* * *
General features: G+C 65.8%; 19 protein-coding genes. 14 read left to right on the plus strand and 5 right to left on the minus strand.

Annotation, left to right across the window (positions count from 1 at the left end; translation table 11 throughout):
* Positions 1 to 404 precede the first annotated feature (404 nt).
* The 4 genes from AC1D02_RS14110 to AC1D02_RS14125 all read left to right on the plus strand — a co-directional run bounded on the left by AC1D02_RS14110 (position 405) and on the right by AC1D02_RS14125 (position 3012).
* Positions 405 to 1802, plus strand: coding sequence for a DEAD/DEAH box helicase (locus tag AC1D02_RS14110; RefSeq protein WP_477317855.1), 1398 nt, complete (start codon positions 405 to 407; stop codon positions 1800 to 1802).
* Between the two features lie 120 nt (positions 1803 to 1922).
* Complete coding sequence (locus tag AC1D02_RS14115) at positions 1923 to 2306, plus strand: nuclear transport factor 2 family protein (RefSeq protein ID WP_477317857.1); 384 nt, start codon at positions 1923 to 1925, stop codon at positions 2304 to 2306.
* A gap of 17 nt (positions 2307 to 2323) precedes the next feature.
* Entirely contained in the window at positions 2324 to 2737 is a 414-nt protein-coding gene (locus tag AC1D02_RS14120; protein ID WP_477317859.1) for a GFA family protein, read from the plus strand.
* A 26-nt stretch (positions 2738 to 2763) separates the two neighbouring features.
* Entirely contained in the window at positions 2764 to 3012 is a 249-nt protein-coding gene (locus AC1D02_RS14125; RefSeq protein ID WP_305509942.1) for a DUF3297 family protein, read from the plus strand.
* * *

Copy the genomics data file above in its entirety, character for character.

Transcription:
General features: G+C 65.8%; 19 protein-coding genes. 14 read left to right on the plus strand and 5 right to left on the minus strand.

Annotation, left to right across the window (positions count from 1 at the left end; translation table 11 throughout):
* Positions 1 to 404 precede the first annotated feature (404 nt).
* The 4 genes from AC1D02_RS14110 to AC1D02_RS14125 all read left to right on the plus strand — a co-directional run bounded on the left by AC1D02_RS14110 (position 405) and on the right by AC1D02_RS14125 (position 3012).
* Positions 405 to 1802, plus strand: coding sequence for a DEAD/DEAH box helicase (locus tag AC1D02_RS14110; RefSeq protein WP_477317855.1), 1398 nt, complete (start codon positions 405 to 407; stop codon positions 1800 to 1802).
* Between the two features lie 120 nt (positions 1803 to 1922).
* Complete coding sequence (locus tag AC1D02_RS14115) at positions 1923 to 2306, plus strand: nuclear transport factor 2 family protein (RefSeq protein ID WP_477317857.1); 384 nt, start codon at positions 1923 to 1925, stop codon at positions 2304 to 2306.
* A gap of 17 nt (positions 2307 to 2323) precedes the next feature.
* Entirely contained in the window at positions 2324 to 2737 is a 414-nt protein-coding gene (locus tag AC1D02_RS14120; protein ID WP_477317859.1) for a GFA family protein, read from the plus strand.
* A 26-nt stretch (positions 2738 to 2763) separates the two neighbouring features.
* Entirely contained in the window at positions 2764 to 3012 is a 249-nt protein-coding gene (locus AC1D02_RS14125; RefSeq protein ID WP_305509942.1) for a DUF3297 family protein, read from the plus strand.